It’s been 15 years since Thomas Friedman declared that “the world is flat,” given the many ways that technology and lower trade barriers had collapsed national boundaries and fostered a new wave of globalization in which everyone does business with everyone else.
But what happens to those well-oiled global supply chains when the president of the United States, the world’s largest economy, imposes steep new tariffs on everything from Chinese steel to French wines? Or when a fast-spreading virus paralyzes business in China, with ripple effects on companies throughout the world?
These natural and manmade disruptions are the turbulent new realities of global supply chains, says Hau Lee, a professor of operations, information, and technology at Stanford Graduate School of Business. For most large American manufacturers, globalized sourcing is here to stay, as they continue to take advantage of low-cost labor overseas. (The number of manufacturing jobs in the U.S. has fallen dramatically over the past 40 years, from over 19 million in 1980 to under 13 million today.)
“The world isn’t as flat as it used to be. It’s bumpy,” says Lee. “The question is how to create an agile and flexible response.”
Look for options in advance
The first big priority, he says, is for companies to increase their awareness about what’s happening throughout the supply chain. What are the trends in trade agreements? What kinds of risks—physical, political, financial—do suppliers at each level face? What will be the repercussions for the rest of the chain if a key factory shuts down? And what are the backup options?
“It’s not enough to know what’s happening in your existing supply chain,” Lee says. “Companies also need visibility outside the supply chain. They need to know about the capacity of other suppliers and how to activate them immediately if necessary. That requires building relationships in advance.”
A second priority, Lee continues, is to build more flexibility into the production process—what some call “operational hedging.” That starts with having alternative sources, but Lee says it can also mean designing products so that they can be produced in different factories. In 2000, Lee notes, a fire destroyed a crucial chip-making factory in Albuquerque that supplied Nokia, the Finnish mobile phone company. Because Nokia had designed its chips to be built in different locations, however, it was able to quickly shift production to the Netherlands and Singapore.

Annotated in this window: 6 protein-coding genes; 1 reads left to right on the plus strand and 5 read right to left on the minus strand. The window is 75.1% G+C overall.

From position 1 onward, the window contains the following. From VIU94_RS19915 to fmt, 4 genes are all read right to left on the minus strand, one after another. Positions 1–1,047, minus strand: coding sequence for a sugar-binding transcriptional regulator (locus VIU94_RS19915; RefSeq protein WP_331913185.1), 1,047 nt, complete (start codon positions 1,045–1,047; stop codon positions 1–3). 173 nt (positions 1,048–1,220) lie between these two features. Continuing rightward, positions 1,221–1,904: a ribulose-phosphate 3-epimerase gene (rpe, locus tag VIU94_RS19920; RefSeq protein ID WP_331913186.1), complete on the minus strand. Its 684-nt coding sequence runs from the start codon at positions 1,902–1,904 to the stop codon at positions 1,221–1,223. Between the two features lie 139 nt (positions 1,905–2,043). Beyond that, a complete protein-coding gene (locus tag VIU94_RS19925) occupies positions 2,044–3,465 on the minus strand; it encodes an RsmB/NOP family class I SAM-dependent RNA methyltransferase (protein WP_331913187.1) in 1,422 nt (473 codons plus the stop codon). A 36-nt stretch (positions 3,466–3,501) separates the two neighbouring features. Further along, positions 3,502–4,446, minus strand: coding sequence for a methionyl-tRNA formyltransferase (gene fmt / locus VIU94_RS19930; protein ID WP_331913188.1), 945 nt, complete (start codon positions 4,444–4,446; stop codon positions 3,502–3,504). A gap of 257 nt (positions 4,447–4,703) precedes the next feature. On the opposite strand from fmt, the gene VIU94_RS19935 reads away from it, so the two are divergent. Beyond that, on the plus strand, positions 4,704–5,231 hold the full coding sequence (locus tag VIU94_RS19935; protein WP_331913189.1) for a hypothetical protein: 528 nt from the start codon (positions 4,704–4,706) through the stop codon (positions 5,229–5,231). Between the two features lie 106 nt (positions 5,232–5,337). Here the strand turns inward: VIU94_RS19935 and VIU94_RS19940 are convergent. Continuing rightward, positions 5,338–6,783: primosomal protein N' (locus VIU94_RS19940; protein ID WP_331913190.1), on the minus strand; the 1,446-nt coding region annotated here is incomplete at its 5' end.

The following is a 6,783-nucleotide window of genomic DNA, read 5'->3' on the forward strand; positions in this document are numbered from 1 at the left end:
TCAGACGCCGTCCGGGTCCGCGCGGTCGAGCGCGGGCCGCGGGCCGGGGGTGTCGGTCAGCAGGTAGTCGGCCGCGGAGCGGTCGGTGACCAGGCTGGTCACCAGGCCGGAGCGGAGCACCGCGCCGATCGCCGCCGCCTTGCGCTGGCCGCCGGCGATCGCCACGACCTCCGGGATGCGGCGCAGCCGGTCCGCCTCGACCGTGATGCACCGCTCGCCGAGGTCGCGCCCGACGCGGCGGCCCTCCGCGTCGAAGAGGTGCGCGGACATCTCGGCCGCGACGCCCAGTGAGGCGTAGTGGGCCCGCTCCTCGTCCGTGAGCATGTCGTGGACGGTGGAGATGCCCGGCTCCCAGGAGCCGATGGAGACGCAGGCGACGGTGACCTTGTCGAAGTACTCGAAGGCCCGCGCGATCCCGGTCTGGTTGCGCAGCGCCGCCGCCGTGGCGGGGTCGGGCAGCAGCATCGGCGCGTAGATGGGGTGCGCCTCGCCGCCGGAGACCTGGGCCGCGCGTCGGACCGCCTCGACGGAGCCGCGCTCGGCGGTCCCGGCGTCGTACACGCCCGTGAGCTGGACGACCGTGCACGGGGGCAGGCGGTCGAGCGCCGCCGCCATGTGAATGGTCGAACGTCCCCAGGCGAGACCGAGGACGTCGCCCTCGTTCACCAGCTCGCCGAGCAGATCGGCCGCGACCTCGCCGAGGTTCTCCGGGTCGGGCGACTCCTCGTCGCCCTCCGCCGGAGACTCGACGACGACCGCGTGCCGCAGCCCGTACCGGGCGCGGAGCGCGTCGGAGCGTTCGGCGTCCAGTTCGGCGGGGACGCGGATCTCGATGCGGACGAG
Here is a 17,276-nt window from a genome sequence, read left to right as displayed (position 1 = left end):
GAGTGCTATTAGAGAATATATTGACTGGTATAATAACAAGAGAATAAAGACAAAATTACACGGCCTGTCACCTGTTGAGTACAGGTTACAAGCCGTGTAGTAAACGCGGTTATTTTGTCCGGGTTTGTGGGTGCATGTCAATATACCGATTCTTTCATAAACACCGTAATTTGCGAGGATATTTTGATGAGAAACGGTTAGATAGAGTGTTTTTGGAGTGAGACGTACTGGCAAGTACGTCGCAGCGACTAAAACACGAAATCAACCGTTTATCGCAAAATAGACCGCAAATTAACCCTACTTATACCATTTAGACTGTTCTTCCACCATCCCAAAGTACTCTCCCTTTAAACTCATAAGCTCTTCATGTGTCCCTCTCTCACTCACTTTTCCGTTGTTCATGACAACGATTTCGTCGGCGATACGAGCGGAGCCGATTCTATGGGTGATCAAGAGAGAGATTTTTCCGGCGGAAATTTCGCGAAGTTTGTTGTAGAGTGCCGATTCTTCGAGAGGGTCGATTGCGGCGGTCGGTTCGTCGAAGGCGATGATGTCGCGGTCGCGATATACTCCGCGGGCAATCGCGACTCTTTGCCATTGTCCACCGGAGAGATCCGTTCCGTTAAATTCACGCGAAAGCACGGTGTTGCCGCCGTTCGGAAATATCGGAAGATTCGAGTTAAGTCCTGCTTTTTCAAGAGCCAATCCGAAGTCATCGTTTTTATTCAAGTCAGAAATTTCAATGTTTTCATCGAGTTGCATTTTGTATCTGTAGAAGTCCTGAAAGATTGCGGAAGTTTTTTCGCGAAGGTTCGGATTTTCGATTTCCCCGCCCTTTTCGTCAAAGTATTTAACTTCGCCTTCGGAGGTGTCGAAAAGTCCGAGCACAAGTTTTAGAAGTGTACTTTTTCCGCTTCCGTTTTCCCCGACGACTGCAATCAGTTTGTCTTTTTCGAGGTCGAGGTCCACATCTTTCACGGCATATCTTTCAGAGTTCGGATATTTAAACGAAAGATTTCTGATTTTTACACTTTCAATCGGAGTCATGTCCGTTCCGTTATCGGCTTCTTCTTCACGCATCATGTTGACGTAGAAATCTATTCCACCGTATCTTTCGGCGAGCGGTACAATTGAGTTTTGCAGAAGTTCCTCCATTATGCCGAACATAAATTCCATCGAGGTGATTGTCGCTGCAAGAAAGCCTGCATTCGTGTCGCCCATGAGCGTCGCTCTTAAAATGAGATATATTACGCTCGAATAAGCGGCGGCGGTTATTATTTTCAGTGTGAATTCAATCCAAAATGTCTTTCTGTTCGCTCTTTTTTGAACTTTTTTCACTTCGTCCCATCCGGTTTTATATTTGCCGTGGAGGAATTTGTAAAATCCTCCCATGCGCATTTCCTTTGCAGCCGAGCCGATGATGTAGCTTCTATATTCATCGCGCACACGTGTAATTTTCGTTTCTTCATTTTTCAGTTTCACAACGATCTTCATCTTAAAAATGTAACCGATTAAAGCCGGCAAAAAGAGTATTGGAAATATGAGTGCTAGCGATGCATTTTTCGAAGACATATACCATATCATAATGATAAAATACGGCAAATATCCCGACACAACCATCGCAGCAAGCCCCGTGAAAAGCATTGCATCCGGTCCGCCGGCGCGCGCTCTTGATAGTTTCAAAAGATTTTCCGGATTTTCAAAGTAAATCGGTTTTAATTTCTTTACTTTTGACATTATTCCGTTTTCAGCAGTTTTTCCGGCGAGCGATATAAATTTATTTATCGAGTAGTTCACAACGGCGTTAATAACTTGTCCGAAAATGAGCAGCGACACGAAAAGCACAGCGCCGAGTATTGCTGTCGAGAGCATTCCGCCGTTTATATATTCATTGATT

Invest in flexibility
Similarly, Intel has long designed its chip-making factories to be almost interchangeable by using the same equipment and even the same layouts. Robotics and automation can increase production flexibility as well.
As difficult as the coronavirus quarantines have been for companies with suppliers in China, Lee says, agile companies have been able to cope if they prepared in advance. Esquel, a cotton shirt manufacturer that supplies major brands such as Hugo Boss and Nike, couldn’t use its normal routes to ship fabrics from China to garment factories in Vietnam. But because Esquel had prepared alternate routes in advance, it was able to ship through Hong Kong and on to Vietnam. It took longer and was more expensive, but it minimized disruption.
A third priority is to increase logistical flexibility. Investing in logistics can greatly expand a company’s options. As an example, Lee points to Ethiopia, a landlocked country that had few roads to the nearest major port, in neighboring Djibouti. But thanks to Chinese investments in new highways and a new rail link to Djibouti, as well as in several industrial parks, Ethiopia now hosts a long list of international clothing manufacturers.
Hedge like a bank does
An easily overlooked aspect of logistical flexibility has to do with reducing administrative red tape. Ports that require dozens of signatures for each container of cargo can tie up inventory for days and even weeks. Investing in new technologies and streamlining bureaucratic procedures can remove obstacles that currently stand between factories and markets.
The bottom line, Lee says, is that global manufacturers need to think in terms of hedging strategies. He notes that the finance industry uses very complex hedging tools to manage uncertainties, from currency futures to mitigate fluctuating exchange rates to insurance products and financial options to hedge against uncertainties about the financial viability of suppliers.
“Given how turbulent and bumpy the world now is, we need to develop operational hedging strategies connected to tariffs and natural disasters,” Lee says. “It may be expensive for smaller firms, but even small firms can push their outsourcing partners to provide the flexibility to enable hedging at manageable cost.”
This piece was originally published by the Stanford University Graduate School of Business.